Stakeholders' Meeting at Jhaukhel

Stakeholders’ Meeting at Jhaukhel VDC has been finally conducted. The efforts encouragingly paid out with enthusiastic participation of the local stakeholders. The meeting was conducted in the VDC office in the afternoon on Friday, 6th May, 2011.

The programme began with welcome note and a brief introduction session, followed by a brief on the Peri-urban Water Security Research Project. The program was then handed over to Prof. Shukla where about, he engrossed the participants through his elaborations on the research details, including objectives, research partners, funding organization and the till date achievements of the research explaining selected sites in Nepal and the criteria behind finalizing the sites. Prof. Shukla also drew attention towards the increasing urbanization pattern and changing situation of water availability in the context of increasing urbanization and climatic uncertainty with instances from different parts of the world.
Proceeding the programme, the local stakeholders raised their queries which were very relevant. In the context of different research organization operating in the VDC, their major query was on the scope of the research. A very candid question raised was the research likely to be limited as exploratory documentation or will be able to provide direct physical support for improving water availability for the local residents. The toughest part of clarifying the limitation of the research at the same time justifying research rationale was very smoothly clarified by Prof. Shukla. He highlighted the need and advantage of well established documentation of the existing reality prior to pressuring the concerned governmental body or for entitlement of support from any non-government organization. Regarding this, the research could provide substantial science based information on the over looked linkage between sand mining and depleting ground water level for optimal level of resources extraction, both sand and ground water in case of Jhaukhel which could eventually be fruitful in lessening the travails of people.
In the last few years, Environment Conservation Forum, a local NGO has   been relatively active in the VDC and a NGO called ENPHO has been working in the Jhaukhel VDC. The discussion in the programme brought forward the increasing multiple water claimants in the VDC and the changing context of water management where rampant sand mining and unregulated ground water extraction and menacing risk of water crisis and land subduction has been growing concern. The Environment Conservation Forum representatives shared experiences of their efforts in bringing forward the growing rampant sand and water extraction in the VDC to the concerned government organization however being limited by the power play behind the huge monetary transactions.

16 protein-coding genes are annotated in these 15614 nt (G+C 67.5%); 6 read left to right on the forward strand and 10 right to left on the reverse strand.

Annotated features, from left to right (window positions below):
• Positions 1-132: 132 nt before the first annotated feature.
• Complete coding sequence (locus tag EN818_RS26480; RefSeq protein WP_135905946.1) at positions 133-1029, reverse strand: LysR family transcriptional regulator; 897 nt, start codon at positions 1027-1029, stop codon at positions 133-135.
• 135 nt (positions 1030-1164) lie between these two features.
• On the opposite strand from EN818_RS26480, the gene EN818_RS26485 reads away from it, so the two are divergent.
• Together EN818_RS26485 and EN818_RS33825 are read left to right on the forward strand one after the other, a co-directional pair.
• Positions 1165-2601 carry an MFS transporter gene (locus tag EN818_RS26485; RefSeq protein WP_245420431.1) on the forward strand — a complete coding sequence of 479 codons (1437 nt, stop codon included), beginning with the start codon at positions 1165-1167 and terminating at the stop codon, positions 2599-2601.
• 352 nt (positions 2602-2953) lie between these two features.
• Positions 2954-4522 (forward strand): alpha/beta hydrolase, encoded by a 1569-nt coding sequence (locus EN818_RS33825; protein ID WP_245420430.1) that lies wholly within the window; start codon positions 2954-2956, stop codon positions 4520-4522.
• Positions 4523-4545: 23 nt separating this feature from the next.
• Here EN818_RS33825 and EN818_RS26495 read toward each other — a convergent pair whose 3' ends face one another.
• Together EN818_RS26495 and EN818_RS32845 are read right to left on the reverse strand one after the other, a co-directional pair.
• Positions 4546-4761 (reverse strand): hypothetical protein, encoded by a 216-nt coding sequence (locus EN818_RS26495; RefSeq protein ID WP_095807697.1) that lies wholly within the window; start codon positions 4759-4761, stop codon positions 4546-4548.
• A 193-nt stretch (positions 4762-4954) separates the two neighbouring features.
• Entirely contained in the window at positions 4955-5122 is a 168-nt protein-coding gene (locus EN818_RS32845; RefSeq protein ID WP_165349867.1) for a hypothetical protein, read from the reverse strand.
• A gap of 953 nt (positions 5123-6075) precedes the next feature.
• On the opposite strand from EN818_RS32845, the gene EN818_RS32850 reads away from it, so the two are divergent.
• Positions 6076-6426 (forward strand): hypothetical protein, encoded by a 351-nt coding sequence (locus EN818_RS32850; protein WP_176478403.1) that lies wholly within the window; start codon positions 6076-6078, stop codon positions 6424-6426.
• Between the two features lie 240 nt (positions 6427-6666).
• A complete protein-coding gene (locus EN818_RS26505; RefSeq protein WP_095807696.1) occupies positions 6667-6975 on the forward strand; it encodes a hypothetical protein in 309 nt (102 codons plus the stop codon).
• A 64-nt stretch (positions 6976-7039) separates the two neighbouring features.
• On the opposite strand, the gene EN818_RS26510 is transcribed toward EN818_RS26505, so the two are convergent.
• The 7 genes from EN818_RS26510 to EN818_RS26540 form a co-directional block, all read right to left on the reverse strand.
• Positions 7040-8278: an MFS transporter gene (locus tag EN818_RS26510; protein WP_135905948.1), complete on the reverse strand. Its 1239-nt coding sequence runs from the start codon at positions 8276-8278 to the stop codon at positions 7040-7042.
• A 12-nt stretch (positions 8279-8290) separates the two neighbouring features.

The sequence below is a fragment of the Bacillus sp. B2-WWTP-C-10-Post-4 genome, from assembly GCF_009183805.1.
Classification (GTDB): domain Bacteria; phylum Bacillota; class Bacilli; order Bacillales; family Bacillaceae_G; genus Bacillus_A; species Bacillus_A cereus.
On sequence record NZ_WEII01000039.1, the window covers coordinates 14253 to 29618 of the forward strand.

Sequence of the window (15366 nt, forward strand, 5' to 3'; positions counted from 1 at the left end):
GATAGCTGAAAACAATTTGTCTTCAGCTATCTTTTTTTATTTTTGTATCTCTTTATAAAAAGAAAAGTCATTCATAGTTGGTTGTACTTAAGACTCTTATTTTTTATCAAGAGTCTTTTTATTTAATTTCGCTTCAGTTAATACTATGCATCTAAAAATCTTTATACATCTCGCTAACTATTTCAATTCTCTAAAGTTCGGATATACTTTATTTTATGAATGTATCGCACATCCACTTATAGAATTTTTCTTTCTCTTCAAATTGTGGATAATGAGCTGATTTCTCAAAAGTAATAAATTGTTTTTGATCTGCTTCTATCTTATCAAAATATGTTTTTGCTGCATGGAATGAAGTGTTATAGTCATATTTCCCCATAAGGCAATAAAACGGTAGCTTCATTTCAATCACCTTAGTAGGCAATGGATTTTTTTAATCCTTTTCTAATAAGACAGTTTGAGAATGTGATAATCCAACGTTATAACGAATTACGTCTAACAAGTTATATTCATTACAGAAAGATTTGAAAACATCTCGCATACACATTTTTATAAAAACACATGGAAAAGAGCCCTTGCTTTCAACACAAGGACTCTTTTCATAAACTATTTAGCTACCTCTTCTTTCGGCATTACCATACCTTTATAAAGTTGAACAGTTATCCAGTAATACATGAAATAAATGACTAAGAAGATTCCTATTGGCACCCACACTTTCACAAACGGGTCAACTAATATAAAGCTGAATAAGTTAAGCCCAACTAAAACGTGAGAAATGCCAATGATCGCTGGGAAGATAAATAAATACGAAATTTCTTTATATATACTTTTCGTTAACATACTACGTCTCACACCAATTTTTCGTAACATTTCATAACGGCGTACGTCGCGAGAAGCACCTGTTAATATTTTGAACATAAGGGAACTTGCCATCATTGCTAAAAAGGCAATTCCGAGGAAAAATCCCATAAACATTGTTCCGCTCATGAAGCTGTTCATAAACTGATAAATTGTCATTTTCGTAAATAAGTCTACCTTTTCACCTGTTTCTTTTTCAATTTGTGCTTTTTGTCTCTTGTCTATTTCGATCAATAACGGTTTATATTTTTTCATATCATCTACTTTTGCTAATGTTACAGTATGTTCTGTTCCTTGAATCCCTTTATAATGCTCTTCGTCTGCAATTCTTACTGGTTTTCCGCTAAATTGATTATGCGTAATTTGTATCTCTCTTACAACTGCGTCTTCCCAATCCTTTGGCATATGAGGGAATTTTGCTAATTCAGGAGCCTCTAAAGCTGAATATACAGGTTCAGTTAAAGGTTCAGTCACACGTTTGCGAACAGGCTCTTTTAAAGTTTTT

A participant from the Environment Conservation Forum, raised his interest towards the methodological basis of the research to which Prof. Shukla as the Team Leader, succinctly pointed out the methods to be followed included primary data collection through Household Survey, FGD, Vulnerability Assessment and Study of Adaptive/Coping Strategy of local community, Water Quality Analysis and so on. In the meantime, VDC Secretary was to work in co-ordination with these organizations to avoid duplicating the research and covering the needed but still uncovered aspects of the area to which Prof. Shukla also explained the research of students in the VDC itself would also be valuable information resource and agreed to develop co-ordination with the concerned organizations.
The research co-ordinator, Mr. Rajesh Sada proposed for organizing relevant programmes for capacity building of the local people in adapting against climate and urbanization induced insecurity where VDC as local government, Nepal Engineering College and local organization operating in VDC could co-work. Environment Conservation Forum has shown keen interest in cooperating for the research with which the nec research team will be working in close co-ordination by formally defining a Memorandum of Understanding in the meeting to be organized as per convenience in very near future.

Thursday, May 19, 2011

Unraveling local parlance in Peri-urban Gurgaon

The peri-urban villages in Gurgaon continue to be repository of learning and experiences. The primary source of this learning has been people themselves. Among many such learning opportunities, one has been an introduction to the local/village parlance. From the perspective of research, sometimes they impede understanding of the information/data generated, however, most of the times they enrich and enable better understanding of the village issues in general and water issues to be specific. Overall, an understanding of the local parlance is very important for our research and thus merits a special mention as part of field experiences. This blog post will try to unravel the mystery behind the local parlance! 

One of the most common terms used by the villagers is ‘Jheel’. A neophyte would imagine this as a water body! However, only with further probing and fieldwork, it was realized that it meant ‘a low lying area’. So, when someone says that his land is in ‘Jheel’, it simply means that his land is in a low lying area and thus is prone to water logging. Another set of frequently used terms are with respect to specifying the area of land. These terms are Kila, Kanaal and Marla. One Kila land is equal to an acre of land. Further denominations are as follows – 1/8th of a Kila is equal to 1 Kanaal which in turn is equal to 20 Marla. When it comes to water, the villagers use the term ‘paani kood gaya– which simply means that the water has reached.